Fraunhofer IWS is currently developing further technological improvements to open up new fields of application for LAwave. For example, artificial intelligence can significantly improve the quality of analysis even further. A mobile LAwave measuring head also is on the agenda. Its design will allow the surface analysis of internally coated tubes, rollers, and other particularly heavy, large, or complex-shaped machine components that cannot be handled in a stationary device.

The current LAwave measuring system will be on display from April 23 to 26, 2024 at “Control”, booth 8201 in hall 8 at Messe Stuttgart. Visit us also from April 29 to May 1, 2024 at “ITSC Expo”, booth 111 at Milan, Italy or from September 2 to 5, 2024 at “PSE 2024” in Erfurt.

Info Box
How Laser-induced Surface Wave Spectroscopy Works
Researchers in Dresden have continued to refine the principle over decades: they use a special laser that excites inaudible sound waves on a component surface under examination. In doing so, they send frequencies with the highest possible bandwidth across the surface of the work piece. Depending on the frequency, these waves propagate at varying speeds at different depths in the material. At the other end of the measuring section, sensors on the surface record the arrival and speed of the waves. The sum of the measured values for the different sound frequencies results in a “fingerprint” of the examined surfaces and layers, which special software evaluates and processes. From the signature determined in this way, conclusions can be drawn about the effective mechanical properties and defects of the analyzed work piece. Every crack, every pore, or every accumulation of foreign atoms in the material ultimately influences the path of the sound waves on the surface or through the applied layer.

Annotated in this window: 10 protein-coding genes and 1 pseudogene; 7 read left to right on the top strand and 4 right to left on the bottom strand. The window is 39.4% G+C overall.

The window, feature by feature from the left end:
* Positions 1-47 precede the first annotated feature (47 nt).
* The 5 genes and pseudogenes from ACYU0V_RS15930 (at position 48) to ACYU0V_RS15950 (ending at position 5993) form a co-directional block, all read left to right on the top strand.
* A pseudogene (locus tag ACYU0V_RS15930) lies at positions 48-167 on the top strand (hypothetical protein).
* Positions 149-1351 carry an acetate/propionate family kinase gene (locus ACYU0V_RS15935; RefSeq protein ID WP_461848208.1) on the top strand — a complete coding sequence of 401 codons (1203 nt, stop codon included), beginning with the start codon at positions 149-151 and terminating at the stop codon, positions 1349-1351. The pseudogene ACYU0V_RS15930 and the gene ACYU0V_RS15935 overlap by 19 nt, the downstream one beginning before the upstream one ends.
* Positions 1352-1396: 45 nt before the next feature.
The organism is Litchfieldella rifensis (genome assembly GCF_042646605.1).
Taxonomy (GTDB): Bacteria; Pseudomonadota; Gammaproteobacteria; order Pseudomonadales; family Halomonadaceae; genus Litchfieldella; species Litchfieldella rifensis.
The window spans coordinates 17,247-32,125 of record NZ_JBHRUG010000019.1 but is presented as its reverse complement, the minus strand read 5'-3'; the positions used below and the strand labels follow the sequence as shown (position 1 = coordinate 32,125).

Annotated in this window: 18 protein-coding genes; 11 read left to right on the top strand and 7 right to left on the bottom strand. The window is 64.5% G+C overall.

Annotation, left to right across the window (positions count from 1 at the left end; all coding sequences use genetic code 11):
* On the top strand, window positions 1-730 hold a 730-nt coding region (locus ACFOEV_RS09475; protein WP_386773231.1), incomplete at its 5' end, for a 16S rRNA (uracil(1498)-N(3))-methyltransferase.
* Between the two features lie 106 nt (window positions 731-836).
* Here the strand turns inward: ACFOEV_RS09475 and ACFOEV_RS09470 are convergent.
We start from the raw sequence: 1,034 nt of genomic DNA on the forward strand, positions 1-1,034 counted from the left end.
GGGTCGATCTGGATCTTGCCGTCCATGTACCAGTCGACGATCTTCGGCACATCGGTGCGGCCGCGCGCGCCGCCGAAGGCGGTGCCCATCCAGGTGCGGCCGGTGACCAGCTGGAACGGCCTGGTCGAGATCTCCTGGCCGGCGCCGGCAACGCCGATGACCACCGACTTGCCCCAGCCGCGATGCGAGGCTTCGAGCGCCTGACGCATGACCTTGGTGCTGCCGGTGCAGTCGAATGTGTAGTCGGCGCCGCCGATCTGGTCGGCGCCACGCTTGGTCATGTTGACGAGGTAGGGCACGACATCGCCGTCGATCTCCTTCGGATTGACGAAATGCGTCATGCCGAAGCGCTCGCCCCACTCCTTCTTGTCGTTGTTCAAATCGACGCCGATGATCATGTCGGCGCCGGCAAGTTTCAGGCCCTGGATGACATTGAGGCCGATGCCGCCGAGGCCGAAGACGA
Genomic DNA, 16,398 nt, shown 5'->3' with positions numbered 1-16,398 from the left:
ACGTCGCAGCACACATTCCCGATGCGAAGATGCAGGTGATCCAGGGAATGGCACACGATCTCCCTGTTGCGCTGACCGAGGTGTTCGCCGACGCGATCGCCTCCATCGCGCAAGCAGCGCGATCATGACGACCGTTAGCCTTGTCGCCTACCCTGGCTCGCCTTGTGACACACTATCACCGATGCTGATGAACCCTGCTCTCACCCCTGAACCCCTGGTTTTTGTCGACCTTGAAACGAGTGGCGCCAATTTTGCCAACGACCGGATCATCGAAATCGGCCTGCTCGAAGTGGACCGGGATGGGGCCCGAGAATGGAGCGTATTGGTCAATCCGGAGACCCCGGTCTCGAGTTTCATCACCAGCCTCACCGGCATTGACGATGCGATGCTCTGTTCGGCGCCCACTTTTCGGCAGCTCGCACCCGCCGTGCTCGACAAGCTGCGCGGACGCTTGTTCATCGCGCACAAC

Info Box
Starting Signal “LAwave”: Dresden DesignLab as a New Contact Point for Product Design at Fraunhofer
The latest LAwave device generation development marked the starting point for the collaboration between the Fraunhofer IWS and the Chair of Technical Design at TU Dresden. This resulted in design ideas and principles that also formed the basis for developing the first “Corporate Product Design Manual” within the Fraunhofer-Gesellschaft. In addition to the latest ergonomic findings, this Fraunhofer IWS design manual also incorporates design principles that ensure clear recognition effects. These include, for example, the “white shell, black core” principle, tested using LAwave and established at the Dresden Institute, as well as iconic curved corners and silver-colored clasps with an integrated institute logo. In further steps taken within the Fraunhofer network “Wissenschaft, Kunst und Design”, the researchers uncovered a great deal of dormant potential for product design in application-oriented research. In 2023, the Technical University of Dresden and the Fraunhofer-Gesellschaft founded the joint “Design Lab” on the initiative of the Fraunhofer Institutes IVI, IWS, and IWU to meet the resulting needs.

Wissenschaftliche Ansprechpartner:

Dr.-Ing. Stefan Makowski
Group Manager Coating Characterization
Phone +49 351 83391-3192
Fraunhofer Institute for Material and Beam Technology IWS
Winterbergstr. 28
01277 Dresden


Media Contact

Markus Forytta Unternehmenskommunikation
Fraunhofer-Institut für Werkstoff- und Strahltechnik IWS